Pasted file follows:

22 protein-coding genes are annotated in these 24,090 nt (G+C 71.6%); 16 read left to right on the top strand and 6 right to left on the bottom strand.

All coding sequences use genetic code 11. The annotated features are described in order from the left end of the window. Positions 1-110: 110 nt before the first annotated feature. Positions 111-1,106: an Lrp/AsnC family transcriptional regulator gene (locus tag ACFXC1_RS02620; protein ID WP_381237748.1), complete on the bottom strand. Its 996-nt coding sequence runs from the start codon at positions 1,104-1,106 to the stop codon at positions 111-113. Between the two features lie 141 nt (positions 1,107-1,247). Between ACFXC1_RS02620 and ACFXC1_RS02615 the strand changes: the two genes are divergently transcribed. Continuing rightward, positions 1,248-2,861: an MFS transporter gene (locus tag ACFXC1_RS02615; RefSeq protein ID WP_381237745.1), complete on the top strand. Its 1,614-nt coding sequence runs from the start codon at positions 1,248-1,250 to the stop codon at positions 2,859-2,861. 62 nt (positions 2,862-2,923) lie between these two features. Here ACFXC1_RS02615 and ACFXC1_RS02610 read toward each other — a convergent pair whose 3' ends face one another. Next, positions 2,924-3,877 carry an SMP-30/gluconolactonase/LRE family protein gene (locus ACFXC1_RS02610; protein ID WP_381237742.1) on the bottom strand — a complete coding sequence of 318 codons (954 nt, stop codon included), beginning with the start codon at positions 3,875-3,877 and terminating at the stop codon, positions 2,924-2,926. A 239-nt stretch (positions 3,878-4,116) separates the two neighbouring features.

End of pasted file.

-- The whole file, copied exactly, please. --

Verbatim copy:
22 protein-coding genes are annotated in these 24,090 nt (G+C 71.6%); 16 read left to right on the top strand and 6 right to left on the bottom strand.

All coding sequences use genetic code 11. The annotated features are described in order from the left end of the window. Positions 1-110: 110 nt before the first annotated feature. Positions 111-1,106: an Lrp/AsnC family transcriptional regulator gene (locus tag ACFXC1_RS02620; protein ID WP_381237748.1), complete on the bottom strand. Its 996-nt coding sequence runs from the start codon at positions 1,104-1,106 to the stop codon at positions 111-113. Between the two features lie 141 nt (positions 1,107-1,247). Between ACFXC1_RS02620 and ACFXC1_RS02615 the strand changes: the two genes are divergently transcribed. Continuing rightward, positions 1,248-2,861: an MFS transporter gene (locus tag ACFXC1_RS02615; RefSeq protein ID WP_381237745.1), complete on the top strand. Its 1,614-nt coding sequence runs from the start codon at positions 1,248-1,250 to the stop codon at positions 2,859-2,861. 62 nt (positions 2,862-2,923) lie between these two features. Here ACFXC1_RS02615 and ACFXC1_RS02610 read toward each other — a convergent pair whose 3' ends face one another. Next, positions 2,924-3,877 carry an SMP-30/gluconolactonase/LRE family protein gene (locus ACFXC1_RS02610; protein ID WP_381237742.1) on the bottom strand — a complete coding sequence of 318 codons (954 nt, stop codon included), beginning with the start codon at positions 3,875-3,877 and terminating at the stop codon, positions 2,924-2,926. A 239-nt stretch (positions 3,878-4,116) separates the two neighbouring features.